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Brown Bengal Cat: Facts, Origin & History (With Pictures)

Written by: Patricia Dickson

Last Updated on May 17, 2024 by Catster Editorial Team

bengal cat walking

Brown Bengal Cat: Facts, Origin & History (With Pictures)

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Bengal cats became an extremely popular pet starting in the early 2000s and are still popular to this day. They are stunning creatures with gorgeous markings that are some of the most unique you’ll find in a cat.

Since the cats have an Asian Leopard parentage, their colors, markings, and spots are unique. You’re probably curious about this regal breed if you’re considering purchasing a Brown Bengal Cat to give a forever home.

We’ll give you the facts, origins, history, and much more on the Brown Bengal Cat below.

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The Earliest Records of Brown Bengal Cat Breed in History

The earliest mention of the Bengal was in 1889, when author Harrison Weir mentioned the breed in his book Our Cats and All About Them. After that, the cat wasn’t mentioned again until 1924, when it was discussed in a scientific journal in Belgium.

However, the cats discussed in the early works are much different than the current Bengals. The modern breed, like the Brown Bengal Cat, is produced from two other Bengal cats instead of being a crossbreed between a domestic housecat and an Asian Leopard. The modern Bengal was bred by Jean Mill of California and is the cat you know and love today. There are a few breeders who still crossbreed the Asian Leopard with housecats.

Bengal Cat Living Room
Image Credit: 성혁 이, Pixabay

How the Brown Bengal Cat Breed Gained Popularity

Bengal Cats are smart, fast, and active, making them some of the most popular cat breeds. The Brown Bengal Cat is the most popular version of the breed, with its brown body and unique spots. Some believe the popularity of the Cincinnati Bengals raised the popularity of the Bengal cat as well.

Formal Recognition of Brown Bengal Cat

The Bengal cat breed was recognized by The International Cat Association in 1986, but only as an experimental version. It wasn’t until 1993 that the Bengal was recognized fully, and then it was recognized by the Cat Fancier’s Association in 2016.

It’s now recognized as an official cat breed by the Cat Fancier’s Association, Canadian Cat Association, United Feline Organizations, and the Governing Council of the Cat Fancy.

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Top 5 Unique Facts About The Brown Bengal Cat

Now that you know a little bit more about the Brown Bengal cat and the Bengal Cat Breed in general, you might be interested to know a few unique facts about the feline that you’ve never heard before.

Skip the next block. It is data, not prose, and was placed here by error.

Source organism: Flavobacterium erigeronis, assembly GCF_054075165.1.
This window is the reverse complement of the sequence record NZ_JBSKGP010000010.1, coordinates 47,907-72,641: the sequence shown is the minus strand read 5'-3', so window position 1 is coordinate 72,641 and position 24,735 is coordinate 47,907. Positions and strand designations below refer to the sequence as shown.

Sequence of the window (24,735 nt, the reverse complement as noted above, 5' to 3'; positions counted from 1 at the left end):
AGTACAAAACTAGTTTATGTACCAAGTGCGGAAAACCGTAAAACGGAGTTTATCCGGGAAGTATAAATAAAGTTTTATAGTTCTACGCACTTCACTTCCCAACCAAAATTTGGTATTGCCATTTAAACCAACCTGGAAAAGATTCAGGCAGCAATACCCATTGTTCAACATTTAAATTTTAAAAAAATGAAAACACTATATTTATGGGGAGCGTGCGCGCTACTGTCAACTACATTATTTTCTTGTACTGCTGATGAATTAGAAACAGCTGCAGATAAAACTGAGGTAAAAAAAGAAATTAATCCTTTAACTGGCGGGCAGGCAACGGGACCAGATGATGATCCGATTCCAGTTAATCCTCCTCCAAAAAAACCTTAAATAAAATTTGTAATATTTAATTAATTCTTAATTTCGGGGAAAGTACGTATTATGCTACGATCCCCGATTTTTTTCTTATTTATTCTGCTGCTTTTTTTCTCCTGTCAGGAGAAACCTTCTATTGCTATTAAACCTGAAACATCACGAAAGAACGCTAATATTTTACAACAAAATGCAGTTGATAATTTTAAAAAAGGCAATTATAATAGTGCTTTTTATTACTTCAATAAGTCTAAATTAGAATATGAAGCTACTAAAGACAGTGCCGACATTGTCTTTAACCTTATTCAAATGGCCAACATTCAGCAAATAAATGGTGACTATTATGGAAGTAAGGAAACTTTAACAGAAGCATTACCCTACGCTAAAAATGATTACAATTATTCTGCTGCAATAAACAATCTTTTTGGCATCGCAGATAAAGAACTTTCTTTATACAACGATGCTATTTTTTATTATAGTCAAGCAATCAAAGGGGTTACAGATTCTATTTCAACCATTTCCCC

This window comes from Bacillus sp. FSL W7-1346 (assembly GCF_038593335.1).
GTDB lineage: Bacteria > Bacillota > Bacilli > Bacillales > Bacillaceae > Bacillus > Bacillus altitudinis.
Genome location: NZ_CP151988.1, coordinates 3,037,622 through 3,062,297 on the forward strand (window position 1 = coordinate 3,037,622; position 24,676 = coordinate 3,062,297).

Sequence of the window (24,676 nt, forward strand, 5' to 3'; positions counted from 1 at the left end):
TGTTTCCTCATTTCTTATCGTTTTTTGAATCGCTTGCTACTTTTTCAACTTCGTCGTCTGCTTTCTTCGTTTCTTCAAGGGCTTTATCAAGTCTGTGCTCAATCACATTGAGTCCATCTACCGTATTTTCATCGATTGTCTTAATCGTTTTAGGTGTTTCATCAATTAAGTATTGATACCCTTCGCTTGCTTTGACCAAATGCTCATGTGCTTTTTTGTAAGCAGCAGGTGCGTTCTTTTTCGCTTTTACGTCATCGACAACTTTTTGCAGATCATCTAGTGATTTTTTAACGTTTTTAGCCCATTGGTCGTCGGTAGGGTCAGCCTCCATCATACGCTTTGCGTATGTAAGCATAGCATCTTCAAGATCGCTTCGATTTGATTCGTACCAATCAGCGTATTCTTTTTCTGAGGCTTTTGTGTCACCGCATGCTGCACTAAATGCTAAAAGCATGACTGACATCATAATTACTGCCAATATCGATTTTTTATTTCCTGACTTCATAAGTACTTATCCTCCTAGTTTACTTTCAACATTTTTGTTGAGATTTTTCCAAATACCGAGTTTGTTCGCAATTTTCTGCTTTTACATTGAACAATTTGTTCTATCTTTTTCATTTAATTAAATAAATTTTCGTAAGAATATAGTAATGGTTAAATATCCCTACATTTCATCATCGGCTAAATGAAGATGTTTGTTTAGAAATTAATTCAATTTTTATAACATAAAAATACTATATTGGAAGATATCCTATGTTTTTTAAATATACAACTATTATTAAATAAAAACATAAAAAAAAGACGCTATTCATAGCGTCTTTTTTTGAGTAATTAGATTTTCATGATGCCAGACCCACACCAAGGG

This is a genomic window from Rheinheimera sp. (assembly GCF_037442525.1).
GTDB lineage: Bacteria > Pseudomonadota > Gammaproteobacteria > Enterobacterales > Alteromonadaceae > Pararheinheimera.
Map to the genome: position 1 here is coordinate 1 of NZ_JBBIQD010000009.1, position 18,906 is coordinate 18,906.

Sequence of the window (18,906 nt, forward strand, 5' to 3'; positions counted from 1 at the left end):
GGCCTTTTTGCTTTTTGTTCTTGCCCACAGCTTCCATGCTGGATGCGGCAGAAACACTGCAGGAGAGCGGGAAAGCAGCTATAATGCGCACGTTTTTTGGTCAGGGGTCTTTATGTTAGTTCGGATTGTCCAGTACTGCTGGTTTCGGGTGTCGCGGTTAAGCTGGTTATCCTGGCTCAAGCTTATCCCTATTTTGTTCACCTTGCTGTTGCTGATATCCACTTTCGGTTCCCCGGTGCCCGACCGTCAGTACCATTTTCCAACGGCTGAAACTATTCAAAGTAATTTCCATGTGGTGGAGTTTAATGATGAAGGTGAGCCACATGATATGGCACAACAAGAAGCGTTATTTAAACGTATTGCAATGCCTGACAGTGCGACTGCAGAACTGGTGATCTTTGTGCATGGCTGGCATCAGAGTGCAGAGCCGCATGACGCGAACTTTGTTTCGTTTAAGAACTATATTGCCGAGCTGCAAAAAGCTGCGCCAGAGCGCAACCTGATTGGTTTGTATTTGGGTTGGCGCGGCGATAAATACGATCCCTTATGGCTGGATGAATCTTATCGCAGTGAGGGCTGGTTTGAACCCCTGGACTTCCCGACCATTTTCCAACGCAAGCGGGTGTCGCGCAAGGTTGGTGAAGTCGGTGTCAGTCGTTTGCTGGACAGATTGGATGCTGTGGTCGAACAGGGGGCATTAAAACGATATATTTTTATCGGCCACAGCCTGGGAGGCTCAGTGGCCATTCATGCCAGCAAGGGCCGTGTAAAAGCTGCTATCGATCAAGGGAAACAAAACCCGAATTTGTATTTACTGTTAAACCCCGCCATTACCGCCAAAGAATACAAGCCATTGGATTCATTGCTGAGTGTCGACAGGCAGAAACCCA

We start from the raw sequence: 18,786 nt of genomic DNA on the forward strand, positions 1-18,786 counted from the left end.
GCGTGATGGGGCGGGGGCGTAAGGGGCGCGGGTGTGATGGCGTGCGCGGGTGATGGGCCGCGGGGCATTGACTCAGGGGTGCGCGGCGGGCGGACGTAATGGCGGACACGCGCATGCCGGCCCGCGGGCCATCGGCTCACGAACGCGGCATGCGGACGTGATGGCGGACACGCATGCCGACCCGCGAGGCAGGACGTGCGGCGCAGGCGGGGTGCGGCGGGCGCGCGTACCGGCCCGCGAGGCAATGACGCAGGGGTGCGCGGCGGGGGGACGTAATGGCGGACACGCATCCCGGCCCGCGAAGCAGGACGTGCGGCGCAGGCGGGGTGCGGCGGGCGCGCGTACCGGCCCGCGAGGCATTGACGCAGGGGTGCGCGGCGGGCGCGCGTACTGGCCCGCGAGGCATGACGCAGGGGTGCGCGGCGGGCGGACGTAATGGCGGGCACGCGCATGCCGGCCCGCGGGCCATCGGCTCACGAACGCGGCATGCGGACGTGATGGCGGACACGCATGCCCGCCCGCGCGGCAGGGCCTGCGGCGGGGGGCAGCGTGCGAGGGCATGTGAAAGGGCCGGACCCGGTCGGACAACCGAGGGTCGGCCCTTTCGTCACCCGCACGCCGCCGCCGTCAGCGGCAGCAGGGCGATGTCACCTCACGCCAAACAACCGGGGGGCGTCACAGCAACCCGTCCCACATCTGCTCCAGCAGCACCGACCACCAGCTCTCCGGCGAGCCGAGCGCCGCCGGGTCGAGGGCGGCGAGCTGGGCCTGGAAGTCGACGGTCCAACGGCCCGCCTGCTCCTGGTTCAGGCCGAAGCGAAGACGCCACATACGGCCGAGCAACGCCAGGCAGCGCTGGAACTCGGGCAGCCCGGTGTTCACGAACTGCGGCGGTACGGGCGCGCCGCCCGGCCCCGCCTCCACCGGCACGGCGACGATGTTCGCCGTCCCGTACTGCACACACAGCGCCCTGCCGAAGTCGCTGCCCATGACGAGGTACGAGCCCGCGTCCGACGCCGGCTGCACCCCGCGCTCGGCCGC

1. Bengals Are Not Immune to Feline Leukemia

One of the biggest myths about Bengal cats is that they are immune to feline leukemia. This is sadly untrue. Asian Leopard cats may have partial resistance to the disease, which is why many pet owners feel they don’t have to take precautions with their Bengals.

None of the wild cat’s resistance has been passed down through the generations, and your Bengal can get feline leukemia just like other cats.

Brown Bengal Cat Couch
Image Credit: cats123, Pixabay

2. Owning a Bengal Cat Is Prohibited or Restricted in Many States

If you’re considering purchasing a Brown Bengal cat from a breeder, it’s essential to ensure that it’s legal to own one in your area. While you can own one in most of the United States, some regions have banned them.

You can only own a Bengal cat at least five generations removed from the Asian Leopard cat. At the moment, you can’t own a Bengal in Hawaii, Seattle, Connecticut, or New York City. If you decide to purchase a Bengal cat as a pet in Georgia, Alaska, Iowa, Colorado, California, Delaware, or even Indiana, you have to have a special permit.


3. Bengal Cats Love Water

Believe it or not, unlike almost every other cat breed, the Bengal loves water. Breeders believe that the Bengal got this trait from the Asian Leopard cat, which fishes for its food.

While this is fun to watch, it’s essential to keep an eye on any fish tanks you have around in your home because the cat isn’t afraid to dunk its paw in the water.


4. Bengal Cats Used to Be Called Safari Cats

Many cat lovers don’t know that Bengal cats were once called Safari Cats. Their name wasn’t changed until the 1970s.

bengal cat
Image Credit: TheCats, Pixabay

5. Bengal Cats Don’t Have a Normal Meow

Bengals don’t have a cat’s typical meow. Instead, their meow is more of a raspy noise that sounds almost like a dog’s bark.

Now that you know everything there is to know, we’ll discuss whether the Bengal cat makes a good pet.

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Does the Brown Bengal Cat Make a Good Pet?

Brown Bengals are excellent pets if they’ve been socialized and trained since they were kittens. They’re not lap cats but are active felines that require physical and mental stimulation to be happy. Bengals are very social and dislike being left alone. They’re ideal for active families who take their pets with them on vacations.

Bengal cat like a leopard sneaks Indoor
Image Credit: Alexander_Evgenyevich,Shutterstock

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Final Thoughts

The Brown Bengal Cat Breed is a remarkable animal that will love and amuse you for several years. With any breed of cat, never purchase one from a breeder who refuses to show you their facilities and sanitary practices. Because Bengals are in high demand, some careless breeders have taken advantage of the trend without prioritizing the cats’ health.


Featured Image Credit By: Seregraff, Shutterstock

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